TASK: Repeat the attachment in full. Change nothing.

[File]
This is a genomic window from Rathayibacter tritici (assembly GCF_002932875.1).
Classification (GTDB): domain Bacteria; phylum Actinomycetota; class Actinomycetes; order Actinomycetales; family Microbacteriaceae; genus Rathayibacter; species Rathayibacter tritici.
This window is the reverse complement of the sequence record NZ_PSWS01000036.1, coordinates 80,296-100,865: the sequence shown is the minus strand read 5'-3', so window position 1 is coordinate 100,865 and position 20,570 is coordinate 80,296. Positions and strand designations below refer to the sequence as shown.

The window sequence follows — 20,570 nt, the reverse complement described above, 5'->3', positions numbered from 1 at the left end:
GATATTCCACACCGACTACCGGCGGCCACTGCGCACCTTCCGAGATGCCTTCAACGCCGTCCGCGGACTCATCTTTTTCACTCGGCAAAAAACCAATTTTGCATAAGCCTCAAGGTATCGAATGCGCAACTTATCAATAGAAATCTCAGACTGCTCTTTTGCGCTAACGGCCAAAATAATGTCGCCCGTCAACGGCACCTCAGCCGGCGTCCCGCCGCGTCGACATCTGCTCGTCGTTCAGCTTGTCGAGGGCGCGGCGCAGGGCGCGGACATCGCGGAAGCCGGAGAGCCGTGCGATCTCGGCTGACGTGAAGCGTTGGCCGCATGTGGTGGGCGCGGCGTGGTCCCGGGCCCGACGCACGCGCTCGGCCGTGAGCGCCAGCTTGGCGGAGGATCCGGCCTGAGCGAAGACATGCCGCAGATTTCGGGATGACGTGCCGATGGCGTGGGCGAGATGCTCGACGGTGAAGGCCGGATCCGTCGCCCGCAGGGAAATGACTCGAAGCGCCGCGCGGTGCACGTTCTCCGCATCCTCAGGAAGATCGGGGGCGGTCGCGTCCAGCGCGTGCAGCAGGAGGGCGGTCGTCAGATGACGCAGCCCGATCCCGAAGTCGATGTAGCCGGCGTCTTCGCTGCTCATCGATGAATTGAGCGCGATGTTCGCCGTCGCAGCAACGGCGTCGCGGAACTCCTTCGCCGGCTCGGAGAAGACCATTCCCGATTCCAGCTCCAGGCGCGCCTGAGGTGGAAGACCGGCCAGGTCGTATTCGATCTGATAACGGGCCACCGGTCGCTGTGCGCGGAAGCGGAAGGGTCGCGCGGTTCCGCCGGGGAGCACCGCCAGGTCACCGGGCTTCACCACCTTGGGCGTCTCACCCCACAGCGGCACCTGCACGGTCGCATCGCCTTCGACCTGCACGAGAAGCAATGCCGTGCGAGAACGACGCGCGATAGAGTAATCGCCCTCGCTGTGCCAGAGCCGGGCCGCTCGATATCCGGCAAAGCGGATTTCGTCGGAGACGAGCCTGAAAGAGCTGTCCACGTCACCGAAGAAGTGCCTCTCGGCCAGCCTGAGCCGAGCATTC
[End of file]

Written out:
This is a genomic window from Rathayibacter tritici (assembly GCF_002932875.1).
Classification (GTDB): domain Bacteria; phylum Actinomycetota; class Actinomycetes; order Actinomycetales; family Microbacteriaceae; genus Rathayibacter; species Rathayibacter tritici.
This window is the reverse complement of the sequence record NZ_PSWS01000036.1, coordinates 80,296-100,865: the sequence shown is the minus strand read 5'-3', so window position 1 is coordinate 100,865 and position 20,570 is coordinate 80,296. Positions and strand designations below refer to the sequence as shown.

The window sequence follows — 20,570 nt, the reverse complement described above, 5'->3', positions numbered from 1 at the left end:
GATATTCCACACCGACTACCGGCGGCCACTGCGCACCTTCCGAGATGCCTTCAACGCCGTCCGCGGACTCATCTTTTTCACTCGGCAAAAAACCAATTTTGCATAAGCCTCAAGGTATCGAATGCGCAACTTATCAATAGAAATCTCAGACTGCTCTTTTGCGCTAACGGCCAAAATAATGTCGCCCGTCAACGGCACCTCAGCCGGCGTCCCGCCGCGTCGACATCTGCTCGTCGTTCAGCTTGTCGAGGGCGCGGCGCAGGGCGCGGACATCGCGGAAGCCGGAGAGCCGTGCGATCTCGGCTGACGTGAAGCGTTGGCCGCATGTGGTGGGCGCGGCGTGGTCCCGGGCCCGACGCACGCGCTCGGCCGTGAGCGCCAGCTTGGCGGAGGATCCGGCCTGAGCGAAGACATGCCGCAGATTTCGGGATGACGTGCCGATGGCGTGGGCGAGATGCTCGACGGTGAAGGCCGGATCCGTCGCCCGCAGGGAAATGACTCGAAGCGCCGCGCGGTGCACGTTCTCCGCATCCTCAGGAAGATCGGGGGCGGTCGCGTCCAGCGCGTGCAGCAGGAGGGCGGTCGTCAGATGACGCAGCCCGATCCCGAAGTCGATGTAGCCGGCGTCTTCGCTGCTCATCGATGAATTGAGCGCGATGTTCGCCGTCGCAGCAACGGCGTCGCGGAACTCCTTCGCCGGCTCGGAGAAGACCATTCCCGATTCCAGCTCCAGGCGCGCCTGAGGTGGAAGACCGGCCAGGTCGTATTCGATCTGATAACGGGCCACCGGTCGCTGTGCGCGGAAGCGGAAGGGTCGCGCGGTTCCGCCGGGGAGCACCGCCAGGTCACCGGGCTTCACCACCTTGGGCGTCTCACCCCACAGCGGCACCTGCACGGTCGCATCGCCTTCGACCTGCACGAGAAGCAATGCCGTGCGAGAACGACGCGCGATAGAGTAATCGCCCTCGCTGTGCCAGAGCCGGGCCGCTCGATATCCGGCAAAGCGGATTTCGTCGGAGACGAGCCTGAAAGAGCTGTCCACGTCACCGAAGAAGTGCCTCTCGGCCAGCCTGAGCCGAGCATTC